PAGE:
positional with a paddle. With time my paddle has scared in and is less positional. When I lay flat on my back and on my side there is a large differance that I have to adjust for. When walking and sitting I can pretty much leave it alone on one setting. When I was set up for the cervical implant it was going to be done with a paddle also and then
    surgeon said no that I will have to wait for my next cervical surgery. He also said he would still like to use a paddle but for several reasons he wont be able to and I would probally have trouble with a lead migrating.

    My understanding about leads and paddles talking with my surgeon, pain mananagement doc and reps from two companies are that paddles scar in better and do not move as much as leads (if you do the right things so they stay in place and scar in right) they do do two small laminectomys to tie in the paddle to prevent migration but I feel its the way to go if there is room for the paddle. They have several sizes.
    I have also learned some PM will do the implants with the leads you have to not involve a surgeon.
    I think it was Back that posted she has the perc leads but they still did laminectomys to attach the leads.
    (If this is wrong back let me know and I will change it)
    This is the first time I have learned that was even done and with the leads attached it would not be much different.
    You can go to the websites and see the leads and the paddle, to me the paddle would just be more solid but either way may work the same. I would be asking questions if they were going to use perc leads and just leave them loose.
    In my case they will have to place the leads down from the top of the spine because they will not pass my cord damage again and the scar tissue too. I can wait on that one LOL

    There is a lot to this and it is not a easy deal to go through and everybody has different thoughts on it to.
    Most people but not all will say the implant is better then the trial but if the trial goes good and then they implant at a different level that changes everything too.

    To be a positive tool on pain it has to
    1. Work on the type damage and pain we have
    2. It has to be installed right
    3. It has to be programed right
    4. The unit and connection have to be right also ( find Jeromes post)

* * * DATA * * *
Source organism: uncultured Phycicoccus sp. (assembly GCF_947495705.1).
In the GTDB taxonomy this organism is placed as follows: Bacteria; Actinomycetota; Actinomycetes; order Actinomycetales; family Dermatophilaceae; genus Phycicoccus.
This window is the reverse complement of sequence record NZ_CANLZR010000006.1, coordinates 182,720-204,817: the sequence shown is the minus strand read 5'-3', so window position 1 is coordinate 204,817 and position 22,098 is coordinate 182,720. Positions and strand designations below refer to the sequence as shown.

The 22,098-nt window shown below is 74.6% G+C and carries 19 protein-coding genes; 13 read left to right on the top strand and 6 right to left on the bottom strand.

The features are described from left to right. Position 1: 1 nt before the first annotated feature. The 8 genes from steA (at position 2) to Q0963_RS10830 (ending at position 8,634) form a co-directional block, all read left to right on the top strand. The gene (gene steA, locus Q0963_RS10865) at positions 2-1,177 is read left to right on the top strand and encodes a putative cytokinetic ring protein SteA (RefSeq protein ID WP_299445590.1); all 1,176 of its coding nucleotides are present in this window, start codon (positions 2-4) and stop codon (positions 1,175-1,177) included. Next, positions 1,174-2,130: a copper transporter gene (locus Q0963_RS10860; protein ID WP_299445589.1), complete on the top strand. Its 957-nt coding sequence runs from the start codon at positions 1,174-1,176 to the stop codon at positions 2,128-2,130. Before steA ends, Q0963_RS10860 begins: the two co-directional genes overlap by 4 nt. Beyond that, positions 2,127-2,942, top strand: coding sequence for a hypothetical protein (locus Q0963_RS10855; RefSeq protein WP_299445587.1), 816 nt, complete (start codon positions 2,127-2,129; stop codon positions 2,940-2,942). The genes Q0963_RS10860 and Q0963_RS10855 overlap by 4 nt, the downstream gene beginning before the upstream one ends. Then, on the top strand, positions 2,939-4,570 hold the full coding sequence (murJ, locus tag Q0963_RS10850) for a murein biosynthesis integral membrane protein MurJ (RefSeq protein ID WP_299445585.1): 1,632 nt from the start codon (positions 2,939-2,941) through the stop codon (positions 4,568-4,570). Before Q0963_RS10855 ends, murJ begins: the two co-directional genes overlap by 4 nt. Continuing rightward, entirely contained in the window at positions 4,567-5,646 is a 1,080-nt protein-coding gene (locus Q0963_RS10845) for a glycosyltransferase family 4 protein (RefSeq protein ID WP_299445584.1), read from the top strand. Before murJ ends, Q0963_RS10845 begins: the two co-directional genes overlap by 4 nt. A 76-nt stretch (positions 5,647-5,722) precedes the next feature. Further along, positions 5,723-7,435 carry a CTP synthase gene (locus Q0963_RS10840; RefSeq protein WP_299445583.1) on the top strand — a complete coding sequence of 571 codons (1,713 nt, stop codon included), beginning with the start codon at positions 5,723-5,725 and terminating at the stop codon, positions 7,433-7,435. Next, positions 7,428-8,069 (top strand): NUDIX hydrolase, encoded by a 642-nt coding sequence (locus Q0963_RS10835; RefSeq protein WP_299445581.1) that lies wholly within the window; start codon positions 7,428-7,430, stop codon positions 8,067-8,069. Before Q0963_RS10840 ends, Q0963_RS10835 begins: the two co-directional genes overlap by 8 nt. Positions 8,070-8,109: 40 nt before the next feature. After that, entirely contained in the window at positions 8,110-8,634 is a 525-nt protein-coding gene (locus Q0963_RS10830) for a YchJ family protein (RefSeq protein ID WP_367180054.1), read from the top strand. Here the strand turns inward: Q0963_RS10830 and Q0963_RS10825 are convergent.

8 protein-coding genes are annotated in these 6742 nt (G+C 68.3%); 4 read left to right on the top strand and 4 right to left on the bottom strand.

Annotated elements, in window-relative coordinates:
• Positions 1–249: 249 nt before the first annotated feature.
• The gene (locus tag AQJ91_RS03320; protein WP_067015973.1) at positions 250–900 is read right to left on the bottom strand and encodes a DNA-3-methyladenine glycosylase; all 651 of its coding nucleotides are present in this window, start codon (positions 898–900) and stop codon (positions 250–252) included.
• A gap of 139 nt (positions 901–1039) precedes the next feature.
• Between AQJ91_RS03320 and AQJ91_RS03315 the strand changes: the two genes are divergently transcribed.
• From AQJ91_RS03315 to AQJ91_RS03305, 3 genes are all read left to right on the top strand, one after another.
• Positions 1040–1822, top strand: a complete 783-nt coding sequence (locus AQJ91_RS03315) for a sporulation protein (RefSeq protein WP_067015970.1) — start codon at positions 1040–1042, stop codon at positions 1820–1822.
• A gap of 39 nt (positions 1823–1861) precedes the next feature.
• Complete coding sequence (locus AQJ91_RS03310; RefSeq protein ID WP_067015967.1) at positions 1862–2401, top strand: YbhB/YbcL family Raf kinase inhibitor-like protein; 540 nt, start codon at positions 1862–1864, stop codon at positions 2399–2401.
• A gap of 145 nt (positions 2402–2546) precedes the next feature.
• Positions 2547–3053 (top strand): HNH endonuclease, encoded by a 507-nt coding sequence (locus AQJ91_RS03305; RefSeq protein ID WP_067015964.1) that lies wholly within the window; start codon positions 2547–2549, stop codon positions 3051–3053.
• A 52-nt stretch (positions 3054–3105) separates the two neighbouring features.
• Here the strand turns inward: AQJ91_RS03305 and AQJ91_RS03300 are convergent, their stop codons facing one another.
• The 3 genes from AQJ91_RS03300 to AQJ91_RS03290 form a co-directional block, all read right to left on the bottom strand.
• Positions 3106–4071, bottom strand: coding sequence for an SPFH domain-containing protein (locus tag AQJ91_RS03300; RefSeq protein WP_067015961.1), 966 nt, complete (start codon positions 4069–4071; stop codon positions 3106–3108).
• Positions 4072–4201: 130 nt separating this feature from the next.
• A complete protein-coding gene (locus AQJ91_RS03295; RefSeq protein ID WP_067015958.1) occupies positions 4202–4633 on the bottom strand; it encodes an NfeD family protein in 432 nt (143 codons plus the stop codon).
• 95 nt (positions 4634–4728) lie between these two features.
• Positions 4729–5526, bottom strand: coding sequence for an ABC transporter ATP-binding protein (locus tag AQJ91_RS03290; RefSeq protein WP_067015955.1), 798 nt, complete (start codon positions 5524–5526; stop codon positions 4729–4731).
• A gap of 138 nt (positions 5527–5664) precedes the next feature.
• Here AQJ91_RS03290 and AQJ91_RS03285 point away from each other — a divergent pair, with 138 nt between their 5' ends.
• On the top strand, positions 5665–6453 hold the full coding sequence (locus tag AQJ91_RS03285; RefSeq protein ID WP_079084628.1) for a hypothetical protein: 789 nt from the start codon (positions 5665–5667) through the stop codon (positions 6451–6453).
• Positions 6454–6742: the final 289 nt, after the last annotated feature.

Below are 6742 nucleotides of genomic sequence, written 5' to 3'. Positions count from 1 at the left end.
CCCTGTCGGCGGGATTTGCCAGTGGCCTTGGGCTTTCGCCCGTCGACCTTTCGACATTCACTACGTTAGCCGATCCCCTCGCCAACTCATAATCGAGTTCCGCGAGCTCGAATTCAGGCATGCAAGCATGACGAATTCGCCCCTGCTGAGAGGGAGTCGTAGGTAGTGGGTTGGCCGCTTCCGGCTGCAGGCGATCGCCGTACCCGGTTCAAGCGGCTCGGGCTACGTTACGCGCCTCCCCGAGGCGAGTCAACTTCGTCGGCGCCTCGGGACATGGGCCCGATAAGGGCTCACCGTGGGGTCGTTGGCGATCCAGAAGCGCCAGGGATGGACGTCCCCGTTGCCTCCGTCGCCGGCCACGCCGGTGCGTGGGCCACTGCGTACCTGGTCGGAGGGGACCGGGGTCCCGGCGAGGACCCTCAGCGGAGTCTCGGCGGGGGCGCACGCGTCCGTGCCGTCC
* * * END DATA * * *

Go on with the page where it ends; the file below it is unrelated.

Remember its just a tool to help and really 5 days or so isn't much time to test.
    I do know that after implant and a skilled programmer it gets better after the first year and you get to where you don't need it turned up real high. Most of the time I can set mine to a level that I do not feel very much of it and still get good help.

    If you are getting feeling on one side but not the other it could be that the leads need to be moved or just reprogramed to find the other area. I have four reps that are all good but one really stands out on doing mine.
    Last two thoughts for the night
    Be careful when asked how much it helps you, most insurance wants 50% or more to implant so if its 40% to me that's 40% better but not for them. I had trouble with both arms and arm pits and it helped both.
    OK last thought I found the post that BACK was referring to. I don't know how to cut and paste on this tablet so I can't get you the link. I found it by doing a cervical paddle search on this forum. It was in 2009 and she was talking about the covering of the spinal cord being thinner in the neck and the paddle sent to much power into the cord.
    That might be something to ask the doctor but I am sire they can put limits on it with a paddle.

    OK with all the time it took me for this your trial may be over. LOL

    I sure hope the SCS helps you and this all works out
  • When trying to post to Haglandc, you need to look at posts by chagland (same person) I think when the forum changed there was some problem that they had to change their user name. Chagland is a one of the moderators on spine-health.

    Hope that your trial goes well.